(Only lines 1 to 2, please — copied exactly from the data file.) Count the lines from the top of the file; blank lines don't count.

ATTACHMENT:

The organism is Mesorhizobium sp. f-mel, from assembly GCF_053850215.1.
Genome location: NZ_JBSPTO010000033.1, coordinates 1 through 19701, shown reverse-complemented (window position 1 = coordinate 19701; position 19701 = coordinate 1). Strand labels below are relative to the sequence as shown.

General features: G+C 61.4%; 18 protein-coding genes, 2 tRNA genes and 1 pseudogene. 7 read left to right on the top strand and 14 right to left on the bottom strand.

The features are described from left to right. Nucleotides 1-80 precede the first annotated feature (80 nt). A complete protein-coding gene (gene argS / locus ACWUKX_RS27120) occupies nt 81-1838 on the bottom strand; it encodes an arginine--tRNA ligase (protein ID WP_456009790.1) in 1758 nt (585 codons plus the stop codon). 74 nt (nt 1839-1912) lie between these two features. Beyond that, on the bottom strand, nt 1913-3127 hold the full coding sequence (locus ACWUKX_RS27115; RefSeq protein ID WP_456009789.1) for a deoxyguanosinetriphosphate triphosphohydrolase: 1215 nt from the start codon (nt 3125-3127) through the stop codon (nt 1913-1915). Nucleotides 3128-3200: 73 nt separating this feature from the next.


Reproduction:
The organism is Mesorhizobium sp. f-mel, from assembly GCF_053850215.1.
Genome location: NZ_JBSPTO010000033.1, coordinates 1 through 19701, shown reverse-complemented (window position 1 = coordinate 19701; position 19701 = coordinate 1). Strand labels below are relative to the sequence as shown.